For many women, periods are sufficiently regular, light and pain-free not to interfere with life. However, a substantial proportion are bothered by heavy or irregular bleeding and will present with this problem to their GP.
The NICE heavy menstrual bleeding guidance, published in January 2007, defined heavy bleeding not in terms of absolute blood loss, but by its impact on quality of life.
The skill in taking a history is to understand not only the nature but also the impact of the complaint. Features to understand include regularity and length of bleeding, how many days are heavy and light, intermenstrual bleeding, pain, and other features of the cycle, such as cyclical mood change or breast tenderness.
You may find that the patient is not presenting with anything unusual, and reassurance may be enough. Be alert, however, for a hidden agenda, as complaints of period problems may be a way of asking for contraception, or there may be issues that the patient finds difficult to discuss such as vaginismus or other sexual difficulties.
Having established that there is a menstrual problem, possible causes should be considered and necessary examination, investigation and treatment planned.
Disturbance of frequency and regularity points to an endocrine aetiology, while problems with the amount and character of bleeding and pain suggest a pelvic origin.
Moderately heavy but regular bleeding with no other concerns can be treated with mefenamic acid or tranexamic acid. Women wanting contraception who meet the UK medical eligibility criteria, can be given combined hormonal contraception in either patch or oral form.
This offers the potential advantages of cycle regulation, reduction in bleeding and pain, and prevention of luteal-phase symptoms such as breast tenderness. Attention must be given to factors such as smoking that render synthetic oestrogen an unacceptable risk.
NICE guidelines recommend a levonorgestrel-releasing intrauterine system as a cost-effective option for women with heavy bleeding who will accept contraception and are seeking a longer-term solution.
Marked uterine enlargement of the cavity indicates a need for ultrasound as first-line investigation for structural anomaly. In the absence of structural problems women may consider an endometrial ablation if they have completed their family.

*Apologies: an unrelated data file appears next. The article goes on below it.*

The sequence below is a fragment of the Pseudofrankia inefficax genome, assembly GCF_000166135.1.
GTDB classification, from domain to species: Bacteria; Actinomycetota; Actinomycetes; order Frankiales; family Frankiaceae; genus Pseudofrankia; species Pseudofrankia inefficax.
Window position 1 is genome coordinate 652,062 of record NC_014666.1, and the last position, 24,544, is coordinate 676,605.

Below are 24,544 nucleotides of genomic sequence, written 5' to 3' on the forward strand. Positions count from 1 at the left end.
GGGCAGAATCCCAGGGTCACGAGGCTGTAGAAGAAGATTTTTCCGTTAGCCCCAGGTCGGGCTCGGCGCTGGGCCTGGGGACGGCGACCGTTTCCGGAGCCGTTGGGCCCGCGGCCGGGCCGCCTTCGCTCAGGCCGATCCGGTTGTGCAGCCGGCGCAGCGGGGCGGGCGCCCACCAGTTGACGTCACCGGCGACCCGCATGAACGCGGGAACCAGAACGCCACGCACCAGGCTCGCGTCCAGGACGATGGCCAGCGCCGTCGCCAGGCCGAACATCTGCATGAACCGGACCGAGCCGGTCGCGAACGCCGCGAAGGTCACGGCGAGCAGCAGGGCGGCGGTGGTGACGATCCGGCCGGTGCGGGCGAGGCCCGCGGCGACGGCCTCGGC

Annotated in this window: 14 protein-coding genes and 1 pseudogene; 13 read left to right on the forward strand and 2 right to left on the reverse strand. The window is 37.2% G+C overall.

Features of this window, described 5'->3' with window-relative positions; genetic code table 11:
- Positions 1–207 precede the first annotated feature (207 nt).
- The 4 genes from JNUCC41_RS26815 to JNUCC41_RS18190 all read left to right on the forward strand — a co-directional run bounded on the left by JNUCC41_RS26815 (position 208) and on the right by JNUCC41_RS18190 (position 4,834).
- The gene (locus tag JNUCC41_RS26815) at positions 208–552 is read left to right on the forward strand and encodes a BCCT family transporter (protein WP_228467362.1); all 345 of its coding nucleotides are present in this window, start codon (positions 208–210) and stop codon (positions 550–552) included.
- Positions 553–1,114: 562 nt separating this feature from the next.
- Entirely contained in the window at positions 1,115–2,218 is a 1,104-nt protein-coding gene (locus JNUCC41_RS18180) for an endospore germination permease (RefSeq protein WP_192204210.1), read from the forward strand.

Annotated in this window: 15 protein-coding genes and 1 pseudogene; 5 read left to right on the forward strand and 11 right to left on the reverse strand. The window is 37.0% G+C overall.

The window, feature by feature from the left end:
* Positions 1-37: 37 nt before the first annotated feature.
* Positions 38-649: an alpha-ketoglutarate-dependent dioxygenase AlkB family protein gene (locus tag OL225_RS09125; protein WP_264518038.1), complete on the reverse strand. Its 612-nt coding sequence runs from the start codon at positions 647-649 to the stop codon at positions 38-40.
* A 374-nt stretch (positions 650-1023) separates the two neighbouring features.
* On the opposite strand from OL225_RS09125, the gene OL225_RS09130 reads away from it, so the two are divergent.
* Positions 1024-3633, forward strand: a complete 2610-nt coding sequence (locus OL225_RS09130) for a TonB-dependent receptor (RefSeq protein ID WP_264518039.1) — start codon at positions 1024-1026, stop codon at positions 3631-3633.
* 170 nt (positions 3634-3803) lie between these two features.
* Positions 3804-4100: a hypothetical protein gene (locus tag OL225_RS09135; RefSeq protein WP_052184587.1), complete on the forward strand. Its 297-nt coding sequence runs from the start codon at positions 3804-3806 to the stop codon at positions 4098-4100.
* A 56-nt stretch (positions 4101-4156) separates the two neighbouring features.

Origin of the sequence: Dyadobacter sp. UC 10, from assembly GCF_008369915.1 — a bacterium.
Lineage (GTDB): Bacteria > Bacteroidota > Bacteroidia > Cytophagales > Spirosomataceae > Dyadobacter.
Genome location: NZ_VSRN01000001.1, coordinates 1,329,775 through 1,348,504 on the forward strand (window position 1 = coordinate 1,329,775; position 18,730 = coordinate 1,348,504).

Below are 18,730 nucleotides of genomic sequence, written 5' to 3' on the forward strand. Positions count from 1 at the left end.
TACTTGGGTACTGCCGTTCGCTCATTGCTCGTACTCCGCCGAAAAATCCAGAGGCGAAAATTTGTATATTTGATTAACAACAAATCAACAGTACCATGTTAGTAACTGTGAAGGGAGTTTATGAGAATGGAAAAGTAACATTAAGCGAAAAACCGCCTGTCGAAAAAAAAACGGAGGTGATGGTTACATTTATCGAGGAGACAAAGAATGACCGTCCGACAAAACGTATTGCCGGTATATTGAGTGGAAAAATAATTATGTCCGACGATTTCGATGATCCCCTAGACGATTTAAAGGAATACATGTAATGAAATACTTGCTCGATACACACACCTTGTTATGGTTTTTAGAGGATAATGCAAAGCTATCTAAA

Ultrasound can identify endometrial polyps. These should be referred onward for hysteroscopy and removal.
Large fibroids may be treated by myomectomy or uterine artery embolisation. This may allow retention of fertility. Hysterectomy is not a first-line option due to its risk profile.
Intermenstrual bleeding is a red-flag symptom that should always lead to examination with further investigation based on findings.
Chlamydia, cervical lesions and polyps are all common and can be easily excluded.
It is worth considering endometrial biopsy to achieve a histological diagnosis in women over 45 years who have failed simple medical treatment.
The hypothalamo-pituitary-ovarian axis is responsible for cycle regulation. Very irregular periods in the absence of hormonal contraception result from disruption of this axis.
The most common problem is polycystic ovarian syndrome. In primary care the combination of infrequent periods and a raised free androgen index are sufficient to make this diagnosis.
Weight loss to a BMI below 18kg/m2 or high levels of anxiety can inhibit ovulation through hypothalamic mechanisms and it is important to ask about this.
Irregular bleeding with progestogen-only methods of contraception is an entirely separate issue that is not fully understood.
Endometriosis results from ectopic deposits of endometrium that undergo cyclical change. The key feature of this problem is pain.
Definitive diagnosis requires MRI or laparoscopy. Treatment can include surgery to remove endometriotic lesions.
Alternatives to surgery include combined hormonal contraception, high-dose progestogens or gonadotrophin-releasing hormone analogues. These are limited to six months' use in the absence of add-back HRT because they produce a hypo-eostrogenic state. Danazol is rarely used because of its high side-effect profile.
Dr Gray is a GP in Truro, Cornwall, and a medical adviser at Women's Health Concern
- NICE. Heavy Menstrual Bleeding (Guideline 44) 2007. http://guidance.nice.org.uk/CG44
- Faculty of Sexual and Reproductive Healthcare.UK Medical Eligibility Criteria for Contraceptive Use. 2006. www.ffprhc.org.uk/admin/uploads/298_UKMEC_200506.pdf.